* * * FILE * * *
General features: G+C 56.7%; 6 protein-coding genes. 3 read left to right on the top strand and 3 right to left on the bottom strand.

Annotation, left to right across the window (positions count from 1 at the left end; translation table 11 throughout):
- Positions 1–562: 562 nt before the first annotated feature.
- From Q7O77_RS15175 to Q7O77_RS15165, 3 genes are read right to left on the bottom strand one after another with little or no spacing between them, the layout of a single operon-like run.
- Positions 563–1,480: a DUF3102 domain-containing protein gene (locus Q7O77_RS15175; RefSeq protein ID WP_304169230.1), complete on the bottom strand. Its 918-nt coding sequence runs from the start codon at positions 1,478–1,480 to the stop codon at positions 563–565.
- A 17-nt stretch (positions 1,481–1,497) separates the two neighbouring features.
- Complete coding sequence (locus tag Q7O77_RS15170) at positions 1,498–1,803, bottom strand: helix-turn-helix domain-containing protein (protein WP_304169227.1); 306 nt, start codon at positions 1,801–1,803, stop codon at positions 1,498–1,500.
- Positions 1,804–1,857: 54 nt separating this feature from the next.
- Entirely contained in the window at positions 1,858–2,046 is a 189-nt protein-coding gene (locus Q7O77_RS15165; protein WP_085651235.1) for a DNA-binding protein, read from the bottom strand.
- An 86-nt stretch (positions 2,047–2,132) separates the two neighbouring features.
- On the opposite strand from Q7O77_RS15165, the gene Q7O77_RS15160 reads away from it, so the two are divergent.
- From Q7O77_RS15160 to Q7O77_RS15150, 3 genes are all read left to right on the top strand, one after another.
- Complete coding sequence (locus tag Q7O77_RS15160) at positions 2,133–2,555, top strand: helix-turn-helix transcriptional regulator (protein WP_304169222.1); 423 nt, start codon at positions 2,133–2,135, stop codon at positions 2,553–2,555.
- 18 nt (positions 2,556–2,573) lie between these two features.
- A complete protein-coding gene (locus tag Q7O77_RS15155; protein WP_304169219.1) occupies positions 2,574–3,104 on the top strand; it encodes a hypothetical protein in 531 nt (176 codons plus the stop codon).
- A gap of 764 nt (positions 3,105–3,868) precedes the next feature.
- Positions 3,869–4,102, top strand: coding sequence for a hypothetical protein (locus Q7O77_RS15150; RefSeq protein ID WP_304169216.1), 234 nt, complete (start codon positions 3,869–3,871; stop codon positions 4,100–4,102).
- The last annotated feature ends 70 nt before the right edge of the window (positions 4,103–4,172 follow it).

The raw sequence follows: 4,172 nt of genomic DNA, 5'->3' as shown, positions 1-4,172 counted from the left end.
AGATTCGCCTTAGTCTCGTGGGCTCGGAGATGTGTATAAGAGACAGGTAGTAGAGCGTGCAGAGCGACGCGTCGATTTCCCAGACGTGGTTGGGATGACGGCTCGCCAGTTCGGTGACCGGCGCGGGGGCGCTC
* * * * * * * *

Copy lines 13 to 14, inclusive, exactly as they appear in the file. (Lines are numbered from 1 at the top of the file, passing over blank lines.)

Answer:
- Complete coding sequence (locus tag Q7O77_RS15160) at positions 2,133–2,555, top strand: helix-turn-helix transcriptional regulator (protein WP_304169222.1); 423 nt, start codon at positions 2,133–2,135, stop codon at positions 2,553–2,555.
- 18 nt (positions 2,556–2,573) lie between these two features.